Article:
Edward Bernays, clandestine forced fluoridation propagandist

30 November 2014 – last modified 2021

The leading figure of the public relations industry, Edward Bernays, explained that “the very essence of the democratic process” is “the freedom to persuade and suggest,” what he calls “the engineering of consent.”
Noam Chomsky
A stylised, colourful spinning top associated with casinos, with a brown letter F on it. Text at top: Spin, baby, spin!

Propaganda by Edward L. Bernays (1928)

p 47 “If we understand the mechanism and motives of the group mind, is it not possible to control and regiment the masses according to our will without their knowing it?”

p 49 “But men do not need to be actually gathered together in a public meeting or in a street riot, to be subject to the influences of mass psychology. Because man is by nature gregarious he feels himself to be member of a herd, even when he is alone in his room with the curtains drawn. His mind retains the patterns which have been stamped on it by the group influences.”

p 53/4 “The newer salesmanship, understanding the group structure of society and the principles of mass psychology, would first ask: ‘Who is it that influences the eating habits of the public?’ The answer, obviously, is: ‘The physicians.’ The new salesman will then suggest to physicians to say publicly that it is wholesome to eat bacon. He knows as a mathematical certainty, that large numbers of persons will follow the advice of their doctors, because he understands the psychological relation of dependence of men upon their physicians.”

The next page has more quotes from Propaganda.

The Fluoride Deception by Christopher Bryson (2004)

p xxii “He [Edward L. Bernays] also promoted water fluoridation, consulting on strategy for the National Institute of Dental Research.”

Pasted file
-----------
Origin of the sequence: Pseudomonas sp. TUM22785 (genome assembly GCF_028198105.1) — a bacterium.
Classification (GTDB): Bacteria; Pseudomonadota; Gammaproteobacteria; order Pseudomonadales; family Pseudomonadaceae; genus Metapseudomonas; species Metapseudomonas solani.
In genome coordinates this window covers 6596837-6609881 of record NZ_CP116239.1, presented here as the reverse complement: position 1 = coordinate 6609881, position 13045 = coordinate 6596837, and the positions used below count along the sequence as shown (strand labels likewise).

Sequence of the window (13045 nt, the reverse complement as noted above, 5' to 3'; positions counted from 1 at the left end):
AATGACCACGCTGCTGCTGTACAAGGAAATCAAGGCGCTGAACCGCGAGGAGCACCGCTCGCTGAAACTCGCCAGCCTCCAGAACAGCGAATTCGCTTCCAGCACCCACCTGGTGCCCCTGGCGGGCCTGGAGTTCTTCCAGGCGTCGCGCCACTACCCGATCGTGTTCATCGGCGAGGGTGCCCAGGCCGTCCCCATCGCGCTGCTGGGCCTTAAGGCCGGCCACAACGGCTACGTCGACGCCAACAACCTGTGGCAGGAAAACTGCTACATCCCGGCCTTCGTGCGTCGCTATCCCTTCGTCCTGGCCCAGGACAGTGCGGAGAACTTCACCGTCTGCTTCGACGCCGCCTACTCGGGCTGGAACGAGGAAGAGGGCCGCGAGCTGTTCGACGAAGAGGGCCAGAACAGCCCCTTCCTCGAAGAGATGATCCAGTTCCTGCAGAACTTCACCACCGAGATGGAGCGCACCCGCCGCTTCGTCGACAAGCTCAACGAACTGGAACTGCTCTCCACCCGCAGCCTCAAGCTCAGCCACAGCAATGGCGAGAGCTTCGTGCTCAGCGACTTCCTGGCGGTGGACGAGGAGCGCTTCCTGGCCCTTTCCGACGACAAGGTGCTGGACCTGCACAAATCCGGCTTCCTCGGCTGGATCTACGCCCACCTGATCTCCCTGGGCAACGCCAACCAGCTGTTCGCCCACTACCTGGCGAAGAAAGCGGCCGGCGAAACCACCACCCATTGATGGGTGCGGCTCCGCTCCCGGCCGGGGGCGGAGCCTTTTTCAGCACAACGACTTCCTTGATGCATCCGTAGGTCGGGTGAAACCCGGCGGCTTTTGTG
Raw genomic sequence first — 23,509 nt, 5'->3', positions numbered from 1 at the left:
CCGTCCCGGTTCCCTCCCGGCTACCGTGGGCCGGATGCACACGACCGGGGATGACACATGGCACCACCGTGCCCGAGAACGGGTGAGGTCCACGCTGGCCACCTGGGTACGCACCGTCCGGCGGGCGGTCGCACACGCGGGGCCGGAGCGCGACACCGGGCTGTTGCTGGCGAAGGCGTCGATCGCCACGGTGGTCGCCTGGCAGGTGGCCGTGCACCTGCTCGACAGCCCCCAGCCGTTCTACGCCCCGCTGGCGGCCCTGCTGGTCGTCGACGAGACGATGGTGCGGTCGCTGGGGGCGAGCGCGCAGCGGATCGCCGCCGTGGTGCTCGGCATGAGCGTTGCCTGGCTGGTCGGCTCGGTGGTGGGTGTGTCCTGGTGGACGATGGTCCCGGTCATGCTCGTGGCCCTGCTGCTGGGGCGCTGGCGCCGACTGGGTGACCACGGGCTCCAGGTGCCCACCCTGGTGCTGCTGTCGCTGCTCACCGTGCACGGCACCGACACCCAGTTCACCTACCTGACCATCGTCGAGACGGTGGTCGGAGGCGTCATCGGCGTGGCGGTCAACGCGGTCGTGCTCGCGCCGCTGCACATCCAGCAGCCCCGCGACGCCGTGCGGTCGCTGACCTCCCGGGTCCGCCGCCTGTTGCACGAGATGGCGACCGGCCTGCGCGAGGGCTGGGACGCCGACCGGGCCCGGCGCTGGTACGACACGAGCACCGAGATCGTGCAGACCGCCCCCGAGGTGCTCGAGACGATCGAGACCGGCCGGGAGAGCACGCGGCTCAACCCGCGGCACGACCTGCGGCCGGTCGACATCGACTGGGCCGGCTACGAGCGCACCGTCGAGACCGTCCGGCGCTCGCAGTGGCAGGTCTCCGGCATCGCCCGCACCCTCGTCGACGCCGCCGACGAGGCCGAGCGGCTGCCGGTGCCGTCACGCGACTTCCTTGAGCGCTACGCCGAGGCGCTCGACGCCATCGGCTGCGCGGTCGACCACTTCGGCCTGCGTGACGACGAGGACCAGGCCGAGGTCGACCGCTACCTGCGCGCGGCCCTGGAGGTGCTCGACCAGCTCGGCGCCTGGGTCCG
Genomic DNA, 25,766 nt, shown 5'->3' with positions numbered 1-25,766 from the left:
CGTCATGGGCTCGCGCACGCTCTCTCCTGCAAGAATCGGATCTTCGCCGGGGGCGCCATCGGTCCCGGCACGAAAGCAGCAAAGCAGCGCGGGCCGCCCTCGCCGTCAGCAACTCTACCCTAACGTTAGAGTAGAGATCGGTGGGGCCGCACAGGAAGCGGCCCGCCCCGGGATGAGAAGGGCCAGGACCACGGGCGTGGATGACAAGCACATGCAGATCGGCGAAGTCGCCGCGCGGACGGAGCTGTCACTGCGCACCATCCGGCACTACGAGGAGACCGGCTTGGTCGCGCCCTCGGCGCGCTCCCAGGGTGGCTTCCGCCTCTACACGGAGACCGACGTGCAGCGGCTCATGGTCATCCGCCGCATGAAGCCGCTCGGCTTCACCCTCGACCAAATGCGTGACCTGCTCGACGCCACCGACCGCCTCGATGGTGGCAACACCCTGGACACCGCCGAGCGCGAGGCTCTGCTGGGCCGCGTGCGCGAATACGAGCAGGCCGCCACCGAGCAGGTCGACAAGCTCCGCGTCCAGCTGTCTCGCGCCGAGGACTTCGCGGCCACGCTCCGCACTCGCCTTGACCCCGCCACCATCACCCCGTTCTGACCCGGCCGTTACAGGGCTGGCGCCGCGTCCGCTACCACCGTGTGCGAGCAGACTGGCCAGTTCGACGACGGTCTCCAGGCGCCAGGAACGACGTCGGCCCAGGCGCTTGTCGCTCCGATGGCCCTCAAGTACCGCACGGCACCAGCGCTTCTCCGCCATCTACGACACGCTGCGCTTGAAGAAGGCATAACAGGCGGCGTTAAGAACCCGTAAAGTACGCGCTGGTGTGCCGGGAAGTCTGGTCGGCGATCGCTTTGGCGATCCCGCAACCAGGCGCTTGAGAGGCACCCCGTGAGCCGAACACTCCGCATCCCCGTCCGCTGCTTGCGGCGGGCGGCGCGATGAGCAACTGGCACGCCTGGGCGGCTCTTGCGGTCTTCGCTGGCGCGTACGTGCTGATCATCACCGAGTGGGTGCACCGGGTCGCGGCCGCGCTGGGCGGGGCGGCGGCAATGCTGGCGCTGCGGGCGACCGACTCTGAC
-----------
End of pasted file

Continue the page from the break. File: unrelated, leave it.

p 159 “Selling fluoride was child’s play, Bernays explained [in a 1993 interview]. The PR wizard specialized in promoting new ideas and products to the public by stressing a claimed public-health benefit. He understood that citizens had an often unconscious trust in medical authority. ‘You can get practically any idea accepted,’ Bernays told me, chuckling. ‘If doctors are in favor, the public is willing to accept it, because a doctor is an authority to most people, regardless of how much he knows, or doesn’t know.…By the law of averages, you can usually find an individual in any field who will be willing to accept new ideas, and the new ideas then infiltrate the others who haven’t accepted it.”

p 159 “By publicizing the purported health benefits of certain products, Bernays similarly increased sales of bananas for the United Fruit Company, bacon for the Beechnut Packing Company, and Crisco cooking oil for Procter and Gamble.

p 160 “Before World War II, the diminutive media wizard [Bernays] had been a PR adviser to Alcoa. He operated from the same office building, One Wall Street, where the Alcoa lawyer Oscar Ewing had also worked. In 1950 Ewing had been the top government official to sign off on the endorsement of water fluoridation, as Federal Security Administrator in charge of the US Public Health Service.
‘Do you recall working with Oscar Ewing on fluoridation?’ I asked Bernays. ‘Yes,’ he replied.”

Needless to say, the forced fluoridation sales technique has not changed much over the years.